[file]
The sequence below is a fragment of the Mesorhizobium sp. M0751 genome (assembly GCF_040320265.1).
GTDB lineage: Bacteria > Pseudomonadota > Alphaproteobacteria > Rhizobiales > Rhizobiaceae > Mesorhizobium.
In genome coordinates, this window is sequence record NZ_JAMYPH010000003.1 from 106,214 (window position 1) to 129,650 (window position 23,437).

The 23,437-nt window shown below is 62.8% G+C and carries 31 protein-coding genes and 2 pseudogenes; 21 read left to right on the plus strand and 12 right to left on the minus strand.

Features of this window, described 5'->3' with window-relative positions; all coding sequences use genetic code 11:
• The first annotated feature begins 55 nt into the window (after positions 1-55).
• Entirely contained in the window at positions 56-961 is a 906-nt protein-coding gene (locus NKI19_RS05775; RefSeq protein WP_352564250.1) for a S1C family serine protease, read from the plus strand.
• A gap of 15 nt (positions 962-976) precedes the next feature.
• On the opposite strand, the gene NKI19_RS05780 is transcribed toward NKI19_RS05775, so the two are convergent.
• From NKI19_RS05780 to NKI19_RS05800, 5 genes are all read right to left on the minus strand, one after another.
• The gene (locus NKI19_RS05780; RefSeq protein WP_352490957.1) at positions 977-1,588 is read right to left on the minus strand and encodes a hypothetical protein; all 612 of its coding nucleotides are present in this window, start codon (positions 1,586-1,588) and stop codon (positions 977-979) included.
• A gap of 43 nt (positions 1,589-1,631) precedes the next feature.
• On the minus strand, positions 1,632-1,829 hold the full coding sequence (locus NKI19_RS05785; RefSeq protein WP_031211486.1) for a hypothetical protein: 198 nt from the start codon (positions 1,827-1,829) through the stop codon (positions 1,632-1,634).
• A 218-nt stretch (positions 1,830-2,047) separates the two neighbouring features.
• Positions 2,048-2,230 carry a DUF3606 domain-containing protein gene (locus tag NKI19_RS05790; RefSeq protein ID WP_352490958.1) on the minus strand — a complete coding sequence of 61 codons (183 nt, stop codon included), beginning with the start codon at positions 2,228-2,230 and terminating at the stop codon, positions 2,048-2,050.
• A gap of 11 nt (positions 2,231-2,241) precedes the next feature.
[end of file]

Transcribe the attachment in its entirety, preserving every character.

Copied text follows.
The sequence below is a fragment of the Mesorhizobium sp. M0751 genome (assembly GCF_040320265.1).
GTDB lineage: Bacteria > Pseudomonadota > Alphaproteobacteria > Rhizobiales > Rhizobiaceae > Mesorhizobium.
In genome coordinates, this window is sequence record NZ_JAMYPH010000003.1 from 106,214 (window position 1) to 129,650 (window position 23,437).

The 23,437-nt window shown below is 62.8% G+C and carries 31 protein-coding genes and 2 pseudogenes; 21 read left to right on the plus strand and 12 right to left on the minus strand.

Features of this window, described 5'->3' with window-relative positions; all coding sequences use genetic code 11:
• The first annotated feature begins 55 nt into the window (after positions 1-55).
• Entirely contained in the window at positions 56-961 is a 906-nt protein-coding gene (locus NKI19_RS05775; RefSeq protein WP_352564250.1) for a S1C family serine protease, read from the plus strand.
• A gap of 15 nt (positions 962-976) precedes the next feature.
• On the opposite strand, the gene NKI19_RS05780 is transcribed toward NKI19_RS05775, so the two are convergent.
• From NKI19_RS05780 to NKI19_RS05800, 5 genes are all read right to left on the minus strand, one after another.
• The gene (locus NKI19_RS05780; RefSeq protein WP_352490957.1) at positions 977-1,588 is read right to left on the minus strand and encodes a hypothetical protein; all 612 of its coding nucleotides are present in this window, start codon (positions 1,586-1,588) and stop codon (positions 977-979) included.
• A gap of 43 nt (positions 1,589-1,631) precedes the next feature.
• On the minus strand, positions 1,632-1,829 hold the full coding sequence (locus NKI19_RS05785; RefSeq protein WP_031211486.1) for a hypothetical protein: 198 nt from the start codon (positions 1,827-1,829) through the stop codon (positions 1,632-1,634).
• A 218-nt stretch (positions 1,830-2,047) separates the two neighbouring features.
• Positions 2,048-2,230 carry a DUF3606 domain-containing protein gene (locus tag NKI19_RS05790; RefSeq protein ID WP_352490958.1) on the minus strand — a complete coding sequence of 61 codons (183 nt, stop codon included), beginning with the start codon at positions 2,228-2,230 and terminating at the stop codon, positions 2,048-2,050.
• A gap of 11 nt (positions 2,231-2,241) precedes the next feature.